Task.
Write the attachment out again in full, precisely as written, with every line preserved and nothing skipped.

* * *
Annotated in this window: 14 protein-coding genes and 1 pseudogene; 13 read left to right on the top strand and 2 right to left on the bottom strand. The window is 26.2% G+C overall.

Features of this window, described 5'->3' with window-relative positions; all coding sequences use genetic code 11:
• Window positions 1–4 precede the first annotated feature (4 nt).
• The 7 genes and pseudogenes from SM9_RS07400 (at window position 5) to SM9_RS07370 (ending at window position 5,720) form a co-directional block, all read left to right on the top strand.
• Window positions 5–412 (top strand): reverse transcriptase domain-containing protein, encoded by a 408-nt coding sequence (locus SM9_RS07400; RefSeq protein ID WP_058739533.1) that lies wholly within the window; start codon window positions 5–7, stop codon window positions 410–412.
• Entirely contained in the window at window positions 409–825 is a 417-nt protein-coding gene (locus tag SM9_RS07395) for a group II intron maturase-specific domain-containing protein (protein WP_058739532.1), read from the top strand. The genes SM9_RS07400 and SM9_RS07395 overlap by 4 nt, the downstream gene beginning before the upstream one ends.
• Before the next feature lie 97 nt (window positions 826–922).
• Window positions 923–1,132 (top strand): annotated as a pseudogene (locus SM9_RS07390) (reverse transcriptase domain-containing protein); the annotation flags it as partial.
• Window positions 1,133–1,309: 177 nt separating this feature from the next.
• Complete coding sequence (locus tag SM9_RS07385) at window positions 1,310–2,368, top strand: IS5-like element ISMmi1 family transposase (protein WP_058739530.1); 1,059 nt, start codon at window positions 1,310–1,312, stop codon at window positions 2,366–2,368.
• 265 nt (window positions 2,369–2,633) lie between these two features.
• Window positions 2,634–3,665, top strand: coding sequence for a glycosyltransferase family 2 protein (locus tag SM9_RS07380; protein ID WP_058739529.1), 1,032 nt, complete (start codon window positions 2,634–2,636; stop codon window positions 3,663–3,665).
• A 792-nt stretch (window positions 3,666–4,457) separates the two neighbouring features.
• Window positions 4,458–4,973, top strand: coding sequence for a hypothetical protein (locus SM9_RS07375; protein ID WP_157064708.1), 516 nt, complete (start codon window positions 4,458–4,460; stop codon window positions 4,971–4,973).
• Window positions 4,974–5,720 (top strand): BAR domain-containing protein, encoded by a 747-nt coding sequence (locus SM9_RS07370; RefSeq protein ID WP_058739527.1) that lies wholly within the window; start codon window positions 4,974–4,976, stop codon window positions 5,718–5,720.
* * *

Annotated in this window: 14 protein-coding genes and 1 pseudogene; 13 read left to right on the top strand and 2 right to left on the bottom strand. The window is 26.2% G+C overall.

Features of this window, described 5'->3' with window-relative positions; all coding sequences use genetic code 11:
• Window positions 1–4 precede the first annotated feature (4 nt).
• The 7 genes and pseudogenes from SM9_RS07400 (at window position 5) to SM9_RS07370 (ending at window position 5,720) form a co-directional block, all read left to right on the top strand.
• Window positions 5–412 (top strand): reverse transcriptase domain-containing protein, encoded by a 408-nt coding sequence (locus SM9_RS07400; RefSeq protein ID WP_058739533.1) that lies wholly within the window; start codon window positions 5–7, stop codon window positions 410–412.
• Entirely contained in the window at window positions 409–825 is a 417-nt protein-coding gene (locus tag SM9_RS07395) for a group II intron maturase-specific domain-containing protein (protein WP_058739532.1), read from the top strand. The genes SM9_RS07400 and SM9_RS07395 overlap by 4 nt, the downstream gene beginning before the upstream one ends.
• Before the next feature lie 97 nt (window positions 826–922).
• Window positions 923–1,132 (top strand): annotated as a pseudogene (locus SM9_RS07390) (reverse transcriptase domain-containing protein); the annotation flags it as partial.
• Window positions 1,133–1,309: 177 nt separating this feature from the next.
• Complete coding sequence (locus tag SM9_RS07385) at window positions 1,310–2,368, top strand: IS5-like element ISMmi1 family transposase (protein WP_058739530.1); 1,059 nt, start codon at window positions 1,310–1,312, stop codon at window positions 2,366–2,368.
• 265 nt (window positions 2,369–2,633) lie between these two features.
• Window positions 2,634–3,665, top strand: coding sequence for a glycosyltransferase family 2 protein (locus tag SM9_RS07380; protein ID WP_058739529.1), 1,032 nt, complete (start codon window positions 2,634–2,636; stop codon window positions 3,663–3,665).
• A 792-nt stretch (window positions 3,666–4,457) separates the two neighbouring features.
• Window positions 4,458–4,973, top strand: coding sequence for a hypothetical protein (locus SM9_RS07375; protein ID WP_157064708.1), 516 nt, complete (start codon window positions 4,458–4,460; stop codon window positions 4,971–4,973).
• Window positions 4,974–5,720 (top strand): BAR domain-containing protein, encoded by a 747-nt coding sequence (locus SM9_RS07370; RefSeq protein ID WP_058739527.1) that lies wholly within the window; start codon window positions 4,974–4,976, stop codon window positions 5,718–5,720.